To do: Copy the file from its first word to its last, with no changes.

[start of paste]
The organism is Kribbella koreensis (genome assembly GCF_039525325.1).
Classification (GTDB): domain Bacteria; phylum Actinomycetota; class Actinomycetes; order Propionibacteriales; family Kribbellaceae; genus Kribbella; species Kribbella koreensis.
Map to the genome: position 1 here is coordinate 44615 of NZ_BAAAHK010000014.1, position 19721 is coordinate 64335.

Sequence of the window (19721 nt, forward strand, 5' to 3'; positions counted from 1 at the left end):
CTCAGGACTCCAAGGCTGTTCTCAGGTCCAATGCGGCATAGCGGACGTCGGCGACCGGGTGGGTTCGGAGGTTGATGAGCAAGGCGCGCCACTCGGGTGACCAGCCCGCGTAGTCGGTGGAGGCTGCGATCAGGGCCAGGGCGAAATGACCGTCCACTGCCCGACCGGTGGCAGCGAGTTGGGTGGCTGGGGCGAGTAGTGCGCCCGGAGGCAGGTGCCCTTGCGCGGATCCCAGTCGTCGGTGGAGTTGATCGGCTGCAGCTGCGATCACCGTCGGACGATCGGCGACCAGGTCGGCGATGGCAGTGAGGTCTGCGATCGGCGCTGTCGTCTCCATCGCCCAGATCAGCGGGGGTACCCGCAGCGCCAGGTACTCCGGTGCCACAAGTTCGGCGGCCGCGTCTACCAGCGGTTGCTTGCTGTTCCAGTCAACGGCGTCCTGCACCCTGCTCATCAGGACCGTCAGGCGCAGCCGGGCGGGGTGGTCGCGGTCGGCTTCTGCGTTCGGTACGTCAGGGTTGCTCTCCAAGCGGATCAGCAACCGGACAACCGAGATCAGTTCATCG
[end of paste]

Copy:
The organism is Kribbella koreensis (genome assembly GCF_039525325.1).
Classification (GTDB): domain Bacteria; phylum Actinomycetota; class Actinomycetes; order Propionibacteriales; family Kribbellaceae; genus Kribbella; species Kribbella koreensis.
Map to the genome: position 1 here is coordinate 44615 of NZ_BAAAHK010000014.1, position 19721 is coordinate 64335.

Sequence of the window (19721 nt, forward strand, 5' to 3'; positions counted from 1 at the left end):
CTCAGGACTCCAAGGCTGTTCTCAGGTCCAATGCGGCATAGCGGACGTCGGCGACCGGGTGGGTTCGGAGGTTGATGAGCAAGGCGCGCCACTCGGGTGACCAGCCCGCGTAGTCGGTGGAGGCTGCGATCAGGGCCAGGGCGAAATGACCGTCCACTGCCCGACCGGTGGCAGCGAGTTGGGTGGCTGGGGCGAGTAGTGCGCCCGGAGGCAGGTGCCCTTGCGCGGATCCCAGTCGTCGGTGGAGTTGATCGGCTGCAGCTGCGATCACCGTCGGACGATCGGCGACCAGGTCGGCGATGGCAGTGAGGTCTGCGATCGGCGCTGTCGTCTCCATCGCCCAGATCAGCGGGGGTACCCGCAGCGCCAGGTACTCCGGTGCCACAAGTTCGGCGGCCGCGTCTACCAGCGGTTGCTTGCTGTTCCAGTCAACGGCGTCCTGCACCCTGCTCATCAGGACCGTCAGGCGCAGCCGGGCGGGGTGGTCGCGGTCGGCTTCTGCGTTCGGTACGTCAGGGTTGCTCTCCAAGCGGATCAGCAACCGGACAACCGAGATCAGTTCATCG